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I'm currently working on a project where the core system is distributed out to many different clients - and then should the client request changes, we have to make them individually on each system which means that eventually the core code varies from client to client, and keeping it up to date and copying new features across the system is difficult.

I have proposed we move to (what I'm calling) an 'override model' which has an outside skeleton structure of the code. Somewhat like:

|- controllers
|- models
|- views
|- core
    |- controllers
         |- Controller1.php
    |- models
    |- views

If you then wanted to make changes to Controller1.php, you would copy it into the outside structure and make changes - an autoloader would then load the appropriate files if they exist by checking the Skeleton structure for them first, i.e.

Loader::controller('Controller1');

However I wondered if it is possible to go a bit further than that - its all well and good overriding the Controller if changes are needed, but then any future core additions or fixes might not get added in. So I thought you could possibly create a copy of the file and override just the singular method calls. An semi-example of what I mean is as follows:

class Override {

public function __call($method, $args) {
    return call_user_func_array(array('Something', $method), $args); 
}

public static function __callStatic($method, $args){
    return call_user_func_array(array('Something', $method), $args);
    }

}

// Core class
class Something {

    static function doTest() {
        echo "Class something <br/>";
    }

    static function doOtherTest() {
        echo "That works <br/>";
        self::doTest();
    }

}


// Overriding class - named differently for ease of example and reasons explained later
class SomethingElse extends Override {

    private static function doTest() {
        echo "Success <br/>";
    }

 }

 // Actual function calling
 SomethingElse::doTest();
 SomethingElse::doOtherTest();

The general idea being that if the method doesn't exist in the originating class, then action it from the 'parent' class (which is hardcoded here). However I have two issues with this method:

  • I think I will run into trouble when the classes have the same names
  • If I am attempting to override a method that the parent class subsequently calls, it will use it's own version of the method as opposed to the one I am attempting to override
    • Although the 'simple' solution is to say you should override any methods that are in conjunction, but more might be added at a later date.

Currently I am trying to just do the initial solution of full class overriding using the loader, which works and is less complex.

However I wondered if any of the great minds on StackOverflow might know of any answer or set-up that might help address the issues with the method overriding idea - please bear in mind I'm working with an existing system set up, although the skeleton structure idea is what I am trying to implement to bring some form of 'control' over what is changed. Ideally, nothing in the core would change (at least not by much) when someone wants to override a method or similar.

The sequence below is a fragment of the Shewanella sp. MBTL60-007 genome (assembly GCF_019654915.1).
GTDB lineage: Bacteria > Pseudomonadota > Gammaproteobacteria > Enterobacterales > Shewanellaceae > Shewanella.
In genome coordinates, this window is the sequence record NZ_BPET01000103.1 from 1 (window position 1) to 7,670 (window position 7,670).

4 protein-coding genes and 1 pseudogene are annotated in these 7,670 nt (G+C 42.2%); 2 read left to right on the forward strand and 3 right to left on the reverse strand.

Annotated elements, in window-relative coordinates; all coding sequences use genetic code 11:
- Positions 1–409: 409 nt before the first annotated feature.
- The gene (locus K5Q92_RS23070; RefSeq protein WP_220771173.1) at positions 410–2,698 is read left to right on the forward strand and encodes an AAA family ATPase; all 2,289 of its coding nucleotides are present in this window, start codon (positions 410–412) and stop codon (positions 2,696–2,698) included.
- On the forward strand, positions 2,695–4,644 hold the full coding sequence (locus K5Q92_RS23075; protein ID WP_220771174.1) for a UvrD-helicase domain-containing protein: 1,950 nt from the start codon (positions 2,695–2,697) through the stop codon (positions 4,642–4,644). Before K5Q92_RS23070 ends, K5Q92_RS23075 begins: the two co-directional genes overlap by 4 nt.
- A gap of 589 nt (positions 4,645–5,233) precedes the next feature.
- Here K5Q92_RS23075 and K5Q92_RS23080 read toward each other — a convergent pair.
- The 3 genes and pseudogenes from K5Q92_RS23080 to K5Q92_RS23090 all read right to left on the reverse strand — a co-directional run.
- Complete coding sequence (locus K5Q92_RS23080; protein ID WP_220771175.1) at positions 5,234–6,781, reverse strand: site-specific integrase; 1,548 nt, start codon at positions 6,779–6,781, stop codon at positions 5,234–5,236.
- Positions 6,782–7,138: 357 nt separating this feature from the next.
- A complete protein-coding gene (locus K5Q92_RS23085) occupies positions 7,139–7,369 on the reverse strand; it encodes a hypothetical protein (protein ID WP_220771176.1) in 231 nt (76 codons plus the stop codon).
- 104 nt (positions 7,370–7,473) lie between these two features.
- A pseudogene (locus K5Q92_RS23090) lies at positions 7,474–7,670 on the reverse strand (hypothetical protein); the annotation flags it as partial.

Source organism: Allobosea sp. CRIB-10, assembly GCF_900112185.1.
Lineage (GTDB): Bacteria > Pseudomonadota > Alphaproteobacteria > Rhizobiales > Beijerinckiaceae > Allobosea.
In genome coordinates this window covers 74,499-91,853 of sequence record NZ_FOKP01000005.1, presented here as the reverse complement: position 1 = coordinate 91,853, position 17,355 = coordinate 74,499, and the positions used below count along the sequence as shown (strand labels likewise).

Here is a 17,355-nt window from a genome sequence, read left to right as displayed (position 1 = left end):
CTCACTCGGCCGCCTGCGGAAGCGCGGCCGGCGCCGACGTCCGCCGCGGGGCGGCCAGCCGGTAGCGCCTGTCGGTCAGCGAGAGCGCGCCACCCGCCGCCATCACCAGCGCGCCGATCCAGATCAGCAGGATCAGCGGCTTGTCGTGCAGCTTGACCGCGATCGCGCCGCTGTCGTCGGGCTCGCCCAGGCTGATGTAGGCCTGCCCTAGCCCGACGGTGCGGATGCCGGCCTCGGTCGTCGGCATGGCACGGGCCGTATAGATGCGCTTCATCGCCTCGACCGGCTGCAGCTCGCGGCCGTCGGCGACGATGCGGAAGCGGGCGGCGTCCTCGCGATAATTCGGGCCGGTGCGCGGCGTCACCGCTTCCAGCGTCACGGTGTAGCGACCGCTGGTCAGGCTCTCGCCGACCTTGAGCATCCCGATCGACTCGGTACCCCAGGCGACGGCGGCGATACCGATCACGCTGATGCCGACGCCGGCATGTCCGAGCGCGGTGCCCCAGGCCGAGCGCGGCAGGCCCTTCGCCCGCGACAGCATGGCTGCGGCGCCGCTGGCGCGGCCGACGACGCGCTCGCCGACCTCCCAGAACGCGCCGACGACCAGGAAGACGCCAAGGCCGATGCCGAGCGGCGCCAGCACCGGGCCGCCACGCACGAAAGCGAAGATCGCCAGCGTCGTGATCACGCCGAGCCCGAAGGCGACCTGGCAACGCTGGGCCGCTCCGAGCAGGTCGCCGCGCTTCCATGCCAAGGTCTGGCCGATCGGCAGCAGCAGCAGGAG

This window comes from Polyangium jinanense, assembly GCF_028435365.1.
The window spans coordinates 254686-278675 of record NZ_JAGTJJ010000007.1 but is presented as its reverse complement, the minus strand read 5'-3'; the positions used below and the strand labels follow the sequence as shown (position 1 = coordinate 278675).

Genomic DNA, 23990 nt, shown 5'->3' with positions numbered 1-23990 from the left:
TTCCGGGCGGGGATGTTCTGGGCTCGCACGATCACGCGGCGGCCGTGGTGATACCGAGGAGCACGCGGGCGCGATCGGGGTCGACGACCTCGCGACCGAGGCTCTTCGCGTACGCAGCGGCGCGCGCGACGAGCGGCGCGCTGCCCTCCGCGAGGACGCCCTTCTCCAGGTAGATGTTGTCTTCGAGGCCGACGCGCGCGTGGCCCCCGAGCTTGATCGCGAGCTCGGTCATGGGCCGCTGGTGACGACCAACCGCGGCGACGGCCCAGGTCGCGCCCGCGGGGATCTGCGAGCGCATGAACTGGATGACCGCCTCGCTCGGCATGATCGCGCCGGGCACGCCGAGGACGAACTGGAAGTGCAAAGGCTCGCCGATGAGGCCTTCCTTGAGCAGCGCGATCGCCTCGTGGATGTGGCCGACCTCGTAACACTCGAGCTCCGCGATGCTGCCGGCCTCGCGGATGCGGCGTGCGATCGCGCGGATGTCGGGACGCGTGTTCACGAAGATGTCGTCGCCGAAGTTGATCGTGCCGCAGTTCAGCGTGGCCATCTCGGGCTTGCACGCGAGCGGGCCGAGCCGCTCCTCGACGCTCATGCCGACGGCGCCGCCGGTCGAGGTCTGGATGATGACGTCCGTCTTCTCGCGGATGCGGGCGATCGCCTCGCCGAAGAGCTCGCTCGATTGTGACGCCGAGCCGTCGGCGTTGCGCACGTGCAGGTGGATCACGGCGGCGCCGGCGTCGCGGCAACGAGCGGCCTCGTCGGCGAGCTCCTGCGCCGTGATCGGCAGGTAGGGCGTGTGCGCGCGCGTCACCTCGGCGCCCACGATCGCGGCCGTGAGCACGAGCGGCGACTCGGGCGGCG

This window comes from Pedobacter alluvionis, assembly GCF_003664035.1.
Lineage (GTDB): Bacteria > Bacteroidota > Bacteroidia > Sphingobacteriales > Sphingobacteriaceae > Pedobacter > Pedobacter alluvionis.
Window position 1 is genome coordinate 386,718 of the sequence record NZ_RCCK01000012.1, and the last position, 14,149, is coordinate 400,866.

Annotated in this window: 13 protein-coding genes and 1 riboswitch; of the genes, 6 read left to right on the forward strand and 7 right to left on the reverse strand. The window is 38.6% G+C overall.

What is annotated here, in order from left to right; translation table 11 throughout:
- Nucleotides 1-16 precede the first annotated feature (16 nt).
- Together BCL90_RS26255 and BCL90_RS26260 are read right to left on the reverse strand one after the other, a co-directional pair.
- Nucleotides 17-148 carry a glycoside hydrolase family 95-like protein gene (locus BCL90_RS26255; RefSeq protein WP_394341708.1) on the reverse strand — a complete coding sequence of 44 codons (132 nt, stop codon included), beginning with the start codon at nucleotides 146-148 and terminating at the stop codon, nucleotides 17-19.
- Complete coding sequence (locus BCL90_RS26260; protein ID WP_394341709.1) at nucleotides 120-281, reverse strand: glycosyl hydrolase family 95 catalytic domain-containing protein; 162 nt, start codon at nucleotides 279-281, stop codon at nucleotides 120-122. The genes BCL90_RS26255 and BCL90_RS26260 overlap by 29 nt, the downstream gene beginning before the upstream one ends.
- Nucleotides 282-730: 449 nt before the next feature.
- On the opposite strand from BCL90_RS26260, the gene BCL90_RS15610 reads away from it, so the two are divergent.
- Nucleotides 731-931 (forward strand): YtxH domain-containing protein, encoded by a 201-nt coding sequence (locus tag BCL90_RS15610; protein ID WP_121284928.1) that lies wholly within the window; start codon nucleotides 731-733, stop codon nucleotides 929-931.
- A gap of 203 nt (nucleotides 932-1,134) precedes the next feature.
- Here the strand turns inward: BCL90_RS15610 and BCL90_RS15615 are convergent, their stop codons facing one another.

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1  
I would recommend downloading FuelPHP Framework and look through their code to see how they solved these type of issues. –  0DEFACED Dec 20 '12 at 9:43
    
why are you using statics for this? The entire point of MVC is having reusable/replaceable components. Statics tightly couple everything. This is a very bad thing from a design point of view. See: misko.hevery.com/2008/12/15/… and stackoverflow.com/questions/9560484/static-methods-or-not/… –  Tom B Dec 20 '12 at 10:05
    
@StevenFarley cheers for the link! –  Dan Dec 20 '12 at 10:48
    
@TomB The static methods were there just as an example - it's not a snippet of 'live' code, was just for demonstration purposes –  Dan Dec 20 '12 at 10:49

2 Answers 2

up vote 1 down vote accepted

well the strict OO Kind of Solution would surely be to spread your controller as abstract interfaces that could be implementet by several different real world approaches and then brought together by the composition over inheritace principle.

As i understand you've got existing code here that you intend to override or extend. If your PHP-Version allows you to use Traits, this might help you too:

PHP 5.4: why can classes override trait methods with a different signature?

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SVBokenham has written up how we will do this, but I am marking this as the correct answer as it's what led us to the solution. –  Dan Dec 21 '12 at 11:25

Well we've just solved it. Traits it is!

But seriously by converting the versioned code to traits and then calling them in the non versioned files in the above structure. This then negates the need for a loader class and other clash prevention layers and allows the core code to be updated, tested and committed without affecting custom code per client.

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3  
This is the first real-world and non-idiotic reason I've seen for using Traits, good job. –  Rudi Visser Dec 21 '12 at 11:06

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